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Talk:cpp/types/is move constructible

From cppreference.com
Checks whether a type is MoveConstructible, i.e. has an accessible explicit or implicit move constructor.

That's not correct. is_move_constructible checks if the type is constructible from an xvalue (rvalue). Consider:

   struct foo {
       foo(foo const&) {}
       // no implicitly declared move ctor
   };
   
   static_assert(is_move_constructible<foo>{}, "foo is not move-constructible");

See the definition of is_move_constructible (in the Standard), referring to is_constructible, which in turn is defined in terms of well-formedness of something like T temp( declval<T>() )

--91.14.112.161 08:31, 28 December 2013 (PST)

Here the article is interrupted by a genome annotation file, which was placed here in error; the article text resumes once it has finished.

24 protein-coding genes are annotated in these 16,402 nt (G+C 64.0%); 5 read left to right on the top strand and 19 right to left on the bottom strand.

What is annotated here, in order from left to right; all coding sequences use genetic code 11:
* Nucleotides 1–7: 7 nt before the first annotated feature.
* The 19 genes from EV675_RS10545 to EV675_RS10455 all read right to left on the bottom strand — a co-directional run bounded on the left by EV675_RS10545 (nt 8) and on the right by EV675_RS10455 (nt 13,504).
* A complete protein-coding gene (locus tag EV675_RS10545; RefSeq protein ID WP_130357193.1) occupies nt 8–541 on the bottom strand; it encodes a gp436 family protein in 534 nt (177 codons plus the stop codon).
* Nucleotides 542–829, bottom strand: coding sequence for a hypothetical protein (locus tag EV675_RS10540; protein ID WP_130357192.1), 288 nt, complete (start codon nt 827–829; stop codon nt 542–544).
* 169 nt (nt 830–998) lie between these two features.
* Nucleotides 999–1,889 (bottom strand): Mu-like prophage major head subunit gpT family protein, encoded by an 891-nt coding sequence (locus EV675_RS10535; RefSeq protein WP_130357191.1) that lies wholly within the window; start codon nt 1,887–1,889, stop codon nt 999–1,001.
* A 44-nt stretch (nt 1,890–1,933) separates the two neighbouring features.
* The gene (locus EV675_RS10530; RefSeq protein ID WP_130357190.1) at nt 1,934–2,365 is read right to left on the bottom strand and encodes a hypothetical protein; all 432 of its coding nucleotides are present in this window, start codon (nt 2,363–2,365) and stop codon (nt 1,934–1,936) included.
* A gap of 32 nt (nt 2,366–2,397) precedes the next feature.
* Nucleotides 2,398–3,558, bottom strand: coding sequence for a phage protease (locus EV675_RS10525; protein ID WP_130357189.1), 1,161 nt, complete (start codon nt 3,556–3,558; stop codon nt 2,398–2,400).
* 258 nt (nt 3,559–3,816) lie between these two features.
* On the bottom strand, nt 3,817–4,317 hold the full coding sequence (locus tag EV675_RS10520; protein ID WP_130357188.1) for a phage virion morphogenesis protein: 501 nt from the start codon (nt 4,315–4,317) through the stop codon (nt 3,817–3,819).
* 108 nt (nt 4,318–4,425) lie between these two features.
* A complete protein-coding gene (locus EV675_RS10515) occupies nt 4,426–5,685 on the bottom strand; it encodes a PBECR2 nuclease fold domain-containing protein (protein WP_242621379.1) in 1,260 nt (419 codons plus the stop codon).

Indeed, ths page is self-contradicting even (it refers to MoveConstructible which is satisfied by CopyConstructible). Thanks for bringing it over here and not just mulling over at StackOverflow :) --Cubbi (talk) 11:07, 28 December 2013 (PST)

The example at the end of the page indicates that NoMove isn't movable, but the output contradicts it. 216.23.206.154 05:37, 29 April 2015 (PDT) Chris Chiasson

It's not a contradiction: move constructor isn't necessary to be move-constructible. I'll add an explanatory comment. --Cubbi (talk) 06:32, 29 April 2015 (PDT)